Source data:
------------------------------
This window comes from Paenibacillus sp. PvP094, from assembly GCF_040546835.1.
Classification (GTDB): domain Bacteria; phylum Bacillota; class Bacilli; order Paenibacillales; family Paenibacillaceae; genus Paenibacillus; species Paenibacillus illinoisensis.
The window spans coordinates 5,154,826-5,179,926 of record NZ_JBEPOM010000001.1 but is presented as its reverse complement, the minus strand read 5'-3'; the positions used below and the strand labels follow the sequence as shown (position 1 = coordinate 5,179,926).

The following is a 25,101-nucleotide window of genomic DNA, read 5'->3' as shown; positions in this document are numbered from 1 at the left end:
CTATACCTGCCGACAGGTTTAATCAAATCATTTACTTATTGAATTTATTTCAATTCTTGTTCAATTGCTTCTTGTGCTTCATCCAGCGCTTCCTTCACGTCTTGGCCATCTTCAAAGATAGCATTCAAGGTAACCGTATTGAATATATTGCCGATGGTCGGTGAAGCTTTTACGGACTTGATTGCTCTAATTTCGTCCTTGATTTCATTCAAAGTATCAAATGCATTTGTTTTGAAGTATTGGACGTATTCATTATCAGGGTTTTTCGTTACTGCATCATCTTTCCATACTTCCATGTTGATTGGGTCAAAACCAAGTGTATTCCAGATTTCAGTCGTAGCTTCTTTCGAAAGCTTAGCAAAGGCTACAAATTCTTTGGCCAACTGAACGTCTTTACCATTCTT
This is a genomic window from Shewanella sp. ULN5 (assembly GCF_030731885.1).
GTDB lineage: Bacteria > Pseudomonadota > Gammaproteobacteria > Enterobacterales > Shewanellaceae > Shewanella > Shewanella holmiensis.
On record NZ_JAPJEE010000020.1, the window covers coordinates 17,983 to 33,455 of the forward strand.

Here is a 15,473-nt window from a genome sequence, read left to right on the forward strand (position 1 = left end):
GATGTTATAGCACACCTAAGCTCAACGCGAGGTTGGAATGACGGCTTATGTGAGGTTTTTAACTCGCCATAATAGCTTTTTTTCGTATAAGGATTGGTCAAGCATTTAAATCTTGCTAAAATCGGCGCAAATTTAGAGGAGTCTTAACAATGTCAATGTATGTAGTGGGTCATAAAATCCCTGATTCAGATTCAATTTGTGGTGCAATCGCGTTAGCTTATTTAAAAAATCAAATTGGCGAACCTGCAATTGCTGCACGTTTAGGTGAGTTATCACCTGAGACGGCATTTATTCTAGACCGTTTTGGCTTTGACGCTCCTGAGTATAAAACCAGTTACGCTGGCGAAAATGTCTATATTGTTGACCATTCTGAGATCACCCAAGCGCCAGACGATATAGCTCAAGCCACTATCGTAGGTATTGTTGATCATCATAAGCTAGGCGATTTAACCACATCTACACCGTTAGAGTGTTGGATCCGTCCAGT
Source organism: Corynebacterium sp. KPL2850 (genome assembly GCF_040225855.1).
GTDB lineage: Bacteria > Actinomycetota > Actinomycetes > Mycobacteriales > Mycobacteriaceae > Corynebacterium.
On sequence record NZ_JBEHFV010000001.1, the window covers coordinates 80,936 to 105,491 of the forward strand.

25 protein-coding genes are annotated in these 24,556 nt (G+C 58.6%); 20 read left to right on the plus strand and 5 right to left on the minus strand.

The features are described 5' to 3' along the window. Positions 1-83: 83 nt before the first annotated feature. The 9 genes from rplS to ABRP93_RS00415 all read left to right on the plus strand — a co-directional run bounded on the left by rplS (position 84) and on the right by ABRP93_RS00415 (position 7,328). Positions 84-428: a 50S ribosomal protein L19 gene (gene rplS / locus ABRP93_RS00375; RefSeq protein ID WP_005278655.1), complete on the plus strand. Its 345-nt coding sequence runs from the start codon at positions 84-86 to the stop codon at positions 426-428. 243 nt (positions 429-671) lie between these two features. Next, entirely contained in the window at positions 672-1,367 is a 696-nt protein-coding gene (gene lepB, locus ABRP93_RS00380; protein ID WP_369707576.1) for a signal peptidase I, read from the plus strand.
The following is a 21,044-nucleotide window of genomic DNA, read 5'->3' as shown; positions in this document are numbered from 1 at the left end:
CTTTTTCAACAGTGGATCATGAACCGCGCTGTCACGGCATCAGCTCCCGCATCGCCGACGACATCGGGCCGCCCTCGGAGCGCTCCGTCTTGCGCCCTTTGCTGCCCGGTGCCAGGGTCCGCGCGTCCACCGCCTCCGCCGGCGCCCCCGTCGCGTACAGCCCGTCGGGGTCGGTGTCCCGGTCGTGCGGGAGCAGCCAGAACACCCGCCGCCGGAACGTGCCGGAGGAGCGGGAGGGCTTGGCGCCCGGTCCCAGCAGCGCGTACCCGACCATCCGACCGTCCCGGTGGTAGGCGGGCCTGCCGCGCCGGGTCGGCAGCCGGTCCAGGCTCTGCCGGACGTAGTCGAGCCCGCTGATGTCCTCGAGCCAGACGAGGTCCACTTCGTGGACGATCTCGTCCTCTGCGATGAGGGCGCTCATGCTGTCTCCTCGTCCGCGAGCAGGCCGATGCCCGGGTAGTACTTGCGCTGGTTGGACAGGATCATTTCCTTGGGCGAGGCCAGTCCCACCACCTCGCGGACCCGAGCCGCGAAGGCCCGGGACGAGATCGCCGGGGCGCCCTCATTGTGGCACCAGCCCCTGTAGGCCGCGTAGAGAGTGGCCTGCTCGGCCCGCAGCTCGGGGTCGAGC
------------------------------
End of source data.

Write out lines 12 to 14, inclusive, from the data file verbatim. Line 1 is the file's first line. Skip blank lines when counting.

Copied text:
GTDB lineage: Bacteria > Actinomycetota > Actinomycetes > Mycobacteriales > Mycobacteriaceae > Corynebacterium.
On sequence record NZ_JBEHFV010000001.1, the window covers coordinates 80,936 to 105,491 of the forward strand.

25 protein-coding genes are annotated in these 24,556 nt (G+C 58.6%); 20 read left to right on the plus strand and 5 right to left on the minus strand.